As Tuesday of this week came and went, truck drivers gained several new benefits from changes to hours-of-service (HOS) regulations. One significant change is the split-sleeper berth exception.
Tuesday’s change is not technically new to the HOS regulations but rather an addition to the existing rule. Previously, drivers could utilize a split-sleeper berth exception in an 8/2 split. The new option adds a 7/3 split.
It’s unclear how many drivers utilized the provision before, and it’s even more uncertain how many will use the new option.
Adjustments to the 30-minute break and split-sleeper use could boost driver productivity and reduce violations.
“If the driver is properly trained on the split-break exception and is using an ELD (electronic logging device) that has split logging built into its rule set, the odds of the driver making an error and receiving a citation are fairly low,” Tom Bray, transport industry consultant for J. J. Keller & Associates Inc., told FreightWaves this summer. “Another way to put it is that using an ELD with the split-logging exception can prevent violations if a carrier allows its drivers to take advantage of the flexibility split logging provides.”
Drivers using the split would be able to take “their required 10 hours off duty in two periods, provided one off-duty period (whether in or out of the sleeper berth) is at least two hours long and the other involves at least seven consecutive hours spent in the sleeper berth,” the Federal Motor Carrier Safety Administration (FMCSA) said.
Neither period can count against the 14-hour driving window. Many drivers did not benefit from the 8/2 rule because of its complexity, but the addition of a 7/3 option may be more enticing. It could, however, further confuse drivers who previously struggled with 8/2 split compliance.
Annette Sandberg, CEO of TransSafe Consulting and former administrator of the FMCSA, told FreightWaves the new rule adds complexity for drivers.
“The new split sleeper is even a bit more complicated than the earlier rule, mostly because a driver does not have to count either the long sleeper berth period or the shorter break in their daily 14-hour calculation,” she said.
ELDs should have been programmed for the change, Sandberg said, but “each ELD manufacturer likely has their own twist on how they would notify a driver of a violation or how their hours are being calculated.”
In a 2018 webinar, noted safety expert John Seidl explained how the 8/2 split could be used, and the same theory applies to the 7/3 split. According to Seidl, a driver who starts his day at 7 a.m. would start his 14-hour clock. Using one hour of on-duty, non-driving time would reduce the 14-hour window but not the 11 hours of drive time. At 8 a.m., the driver starts driving and drives until 1 p.m. He has now used five hours of the 11-hour drive time and six hours of the 14-hour clock. At this point, the driver takes an eight-hour break in the sleeper berth. This time, taken in the sleeper, effectively stops the 14-hour clock. At 9 p.m., the driver gets back into the driver’s seat and still has six hours of available drive time and eight hours on the 14-hour clock. Six hours of driving takes the driver to 3 a.m., when two hours of off-duty time would satisfy the 10-hour break required under FMCSA rules.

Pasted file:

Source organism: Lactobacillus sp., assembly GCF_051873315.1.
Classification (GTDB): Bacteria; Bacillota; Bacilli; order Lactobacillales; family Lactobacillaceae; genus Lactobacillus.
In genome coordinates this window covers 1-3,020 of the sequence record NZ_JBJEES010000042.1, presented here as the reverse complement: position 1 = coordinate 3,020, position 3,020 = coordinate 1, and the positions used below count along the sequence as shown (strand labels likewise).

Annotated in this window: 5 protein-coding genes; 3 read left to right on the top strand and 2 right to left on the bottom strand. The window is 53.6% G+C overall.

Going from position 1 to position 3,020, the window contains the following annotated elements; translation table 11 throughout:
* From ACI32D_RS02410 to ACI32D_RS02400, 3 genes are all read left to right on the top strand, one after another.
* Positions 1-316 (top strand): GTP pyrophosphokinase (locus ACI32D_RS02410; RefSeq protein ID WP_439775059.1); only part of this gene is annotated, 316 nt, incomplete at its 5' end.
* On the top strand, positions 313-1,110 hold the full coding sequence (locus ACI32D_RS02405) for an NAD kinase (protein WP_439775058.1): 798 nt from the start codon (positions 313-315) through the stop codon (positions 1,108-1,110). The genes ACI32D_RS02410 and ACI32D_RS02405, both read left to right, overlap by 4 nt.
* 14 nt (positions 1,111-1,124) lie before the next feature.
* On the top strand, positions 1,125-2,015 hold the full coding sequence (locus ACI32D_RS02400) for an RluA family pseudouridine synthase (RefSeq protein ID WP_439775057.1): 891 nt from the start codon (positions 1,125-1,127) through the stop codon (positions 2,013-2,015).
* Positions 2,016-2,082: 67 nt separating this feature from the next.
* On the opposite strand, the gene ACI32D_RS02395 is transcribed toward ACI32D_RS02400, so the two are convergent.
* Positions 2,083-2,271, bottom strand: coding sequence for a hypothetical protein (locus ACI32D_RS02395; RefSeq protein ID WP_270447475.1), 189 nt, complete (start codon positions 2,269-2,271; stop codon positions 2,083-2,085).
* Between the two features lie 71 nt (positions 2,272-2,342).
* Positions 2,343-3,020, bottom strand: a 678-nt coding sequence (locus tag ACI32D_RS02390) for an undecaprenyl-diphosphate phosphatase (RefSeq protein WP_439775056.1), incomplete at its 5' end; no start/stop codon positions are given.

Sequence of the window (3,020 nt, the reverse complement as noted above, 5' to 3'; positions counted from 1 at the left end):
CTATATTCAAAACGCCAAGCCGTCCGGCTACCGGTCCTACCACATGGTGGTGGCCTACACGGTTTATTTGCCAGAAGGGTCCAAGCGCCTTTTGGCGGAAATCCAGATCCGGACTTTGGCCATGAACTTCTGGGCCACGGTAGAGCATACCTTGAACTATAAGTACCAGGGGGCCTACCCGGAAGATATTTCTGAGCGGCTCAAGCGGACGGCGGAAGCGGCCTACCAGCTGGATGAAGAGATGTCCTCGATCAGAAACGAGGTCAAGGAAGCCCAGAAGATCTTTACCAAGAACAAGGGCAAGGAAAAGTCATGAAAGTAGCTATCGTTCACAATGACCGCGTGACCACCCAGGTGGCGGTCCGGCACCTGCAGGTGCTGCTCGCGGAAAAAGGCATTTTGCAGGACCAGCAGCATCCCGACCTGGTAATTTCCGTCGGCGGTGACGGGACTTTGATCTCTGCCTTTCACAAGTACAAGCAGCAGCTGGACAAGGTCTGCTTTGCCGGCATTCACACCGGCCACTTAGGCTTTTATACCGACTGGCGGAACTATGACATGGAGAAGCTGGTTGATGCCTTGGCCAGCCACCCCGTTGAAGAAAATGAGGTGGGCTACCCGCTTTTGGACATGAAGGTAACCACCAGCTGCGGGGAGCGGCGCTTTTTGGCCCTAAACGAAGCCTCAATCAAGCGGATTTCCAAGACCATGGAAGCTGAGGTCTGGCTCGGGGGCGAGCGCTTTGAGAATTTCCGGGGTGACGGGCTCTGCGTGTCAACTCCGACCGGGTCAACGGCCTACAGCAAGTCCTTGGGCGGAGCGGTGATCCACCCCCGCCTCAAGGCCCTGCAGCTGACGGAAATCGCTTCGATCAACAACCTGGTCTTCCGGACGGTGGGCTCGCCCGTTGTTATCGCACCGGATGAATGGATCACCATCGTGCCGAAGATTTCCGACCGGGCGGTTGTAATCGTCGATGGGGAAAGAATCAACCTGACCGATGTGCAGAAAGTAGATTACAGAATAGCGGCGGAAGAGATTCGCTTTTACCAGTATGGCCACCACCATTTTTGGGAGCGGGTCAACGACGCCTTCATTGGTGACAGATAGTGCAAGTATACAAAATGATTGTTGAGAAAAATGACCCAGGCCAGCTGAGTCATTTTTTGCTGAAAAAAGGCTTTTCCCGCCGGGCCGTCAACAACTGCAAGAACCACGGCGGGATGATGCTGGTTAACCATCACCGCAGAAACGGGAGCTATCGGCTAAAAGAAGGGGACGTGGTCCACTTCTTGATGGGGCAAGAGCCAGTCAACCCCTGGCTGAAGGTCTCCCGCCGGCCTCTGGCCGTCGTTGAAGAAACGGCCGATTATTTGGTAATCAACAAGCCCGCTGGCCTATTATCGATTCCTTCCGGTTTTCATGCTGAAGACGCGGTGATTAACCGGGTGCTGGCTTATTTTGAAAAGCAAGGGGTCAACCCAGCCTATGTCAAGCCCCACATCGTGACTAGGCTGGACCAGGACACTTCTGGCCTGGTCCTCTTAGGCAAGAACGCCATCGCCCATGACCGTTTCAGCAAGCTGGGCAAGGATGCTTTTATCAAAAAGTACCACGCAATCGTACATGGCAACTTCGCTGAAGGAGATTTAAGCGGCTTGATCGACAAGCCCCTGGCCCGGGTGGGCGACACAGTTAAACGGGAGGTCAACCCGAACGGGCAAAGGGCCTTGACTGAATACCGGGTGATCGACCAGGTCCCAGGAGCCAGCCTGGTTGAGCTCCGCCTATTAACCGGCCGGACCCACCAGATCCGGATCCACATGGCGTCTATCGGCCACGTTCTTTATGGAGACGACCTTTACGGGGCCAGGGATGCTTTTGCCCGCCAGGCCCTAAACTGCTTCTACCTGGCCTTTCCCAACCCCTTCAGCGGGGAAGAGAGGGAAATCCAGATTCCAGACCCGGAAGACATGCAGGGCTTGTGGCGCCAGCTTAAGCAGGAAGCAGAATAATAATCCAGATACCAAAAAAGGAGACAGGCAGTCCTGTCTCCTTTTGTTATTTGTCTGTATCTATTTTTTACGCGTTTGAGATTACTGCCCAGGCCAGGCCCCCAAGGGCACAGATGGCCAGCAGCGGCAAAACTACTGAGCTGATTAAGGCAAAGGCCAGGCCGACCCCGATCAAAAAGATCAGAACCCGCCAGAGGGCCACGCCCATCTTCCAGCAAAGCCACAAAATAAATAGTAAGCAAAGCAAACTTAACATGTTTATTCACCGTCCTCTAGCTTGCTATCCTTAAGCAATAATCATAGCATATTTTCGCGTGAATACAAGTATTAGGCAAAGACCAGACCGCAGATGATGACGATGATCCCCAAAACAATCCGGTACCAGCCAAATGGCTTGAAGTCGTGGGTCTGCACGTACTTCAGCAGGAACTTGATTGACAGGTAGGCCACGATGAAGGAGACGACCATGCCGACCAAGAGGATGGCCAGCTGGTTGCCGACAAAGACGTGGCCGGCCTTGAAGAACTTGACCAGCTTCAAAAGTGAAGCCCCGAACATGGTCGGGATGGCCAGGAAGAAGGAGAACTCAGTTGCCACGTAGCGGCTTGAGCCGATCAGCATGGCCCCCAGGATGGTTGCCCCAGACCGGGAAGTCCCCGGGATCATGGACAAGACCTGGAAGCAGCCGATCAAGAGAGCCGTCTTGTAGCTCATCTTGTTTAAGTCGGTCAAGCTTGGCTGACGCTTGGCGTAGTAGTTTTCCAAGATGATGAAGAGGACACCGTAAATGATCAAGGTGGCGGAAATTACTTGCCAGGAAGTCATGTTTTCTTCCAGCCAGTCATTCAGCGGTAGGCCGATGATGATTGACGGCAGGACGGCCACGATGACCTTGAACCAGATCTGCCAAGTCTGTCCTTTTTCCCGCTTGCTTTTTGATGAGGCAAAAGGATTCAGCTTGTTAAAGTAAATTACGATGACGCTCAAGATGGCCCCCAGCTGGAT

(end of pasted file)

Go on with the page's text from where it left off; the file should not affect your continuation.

OOIDA Foundation explains how to use split sleeper provision
FMCSA continues to study ways to make a split-sleeper provision more beneficial for drivers. In August, the agency published a proposed Split Duty Pilot Program in which participating truck drivers would have the option to pause their 14-hour driving windows with off-duty periods lasting between 30 minutes and three hours. This is a separate initiative from Tuesday’s changes.
Sandberg noted potential problems drivers could face with the new changes include compliance issues if a driver relies on an ELD for managing hours and the device manufacturer has either not programmed in the changes or done so incorrectly. Secondly, drivers who do not have a sleeper berth can’t use the split-sleeper provision even if they are on the road for days at a time.
“I suspect some drivers will simply try to record time as sleeper even though they do not have a sleeper berth,” she said. “Also, you cannot use the new sleeper berth rule to try to extend your 14-hour day [when] the longer of your two breaks is ‘off duty.’ The longer of the two breaks must be in the sleeper berth.”
Sandberg said drivers and carriers should request specific documentation from their ELD providers to understand how their systems calculate the rules and how they warn the driver of a potential violation before it happens. Carriers need to ensure all drivers are trained in the provision, she added.
“I used to say you are always better off just taking a solid 10 [hours] off duty and then you don’t have to worry about making a mistake and being put out of service,” Sandberg said. “However, I understand that for drivers out on the road, this new provision will help them by getting rest with the shorter break and then they can still get the rest they need with at least seven hours in the sleeper.
“The big thing is if a driver wants to use the new rule to extend their 14-hour window – make sure the longer break is in the sleeper and the two breaks together equal 10 hours,” she added. “They still are not allowed to exceed 11 hours of drive time and they need to be watching how their drive time is calculated within that 14-hour window.”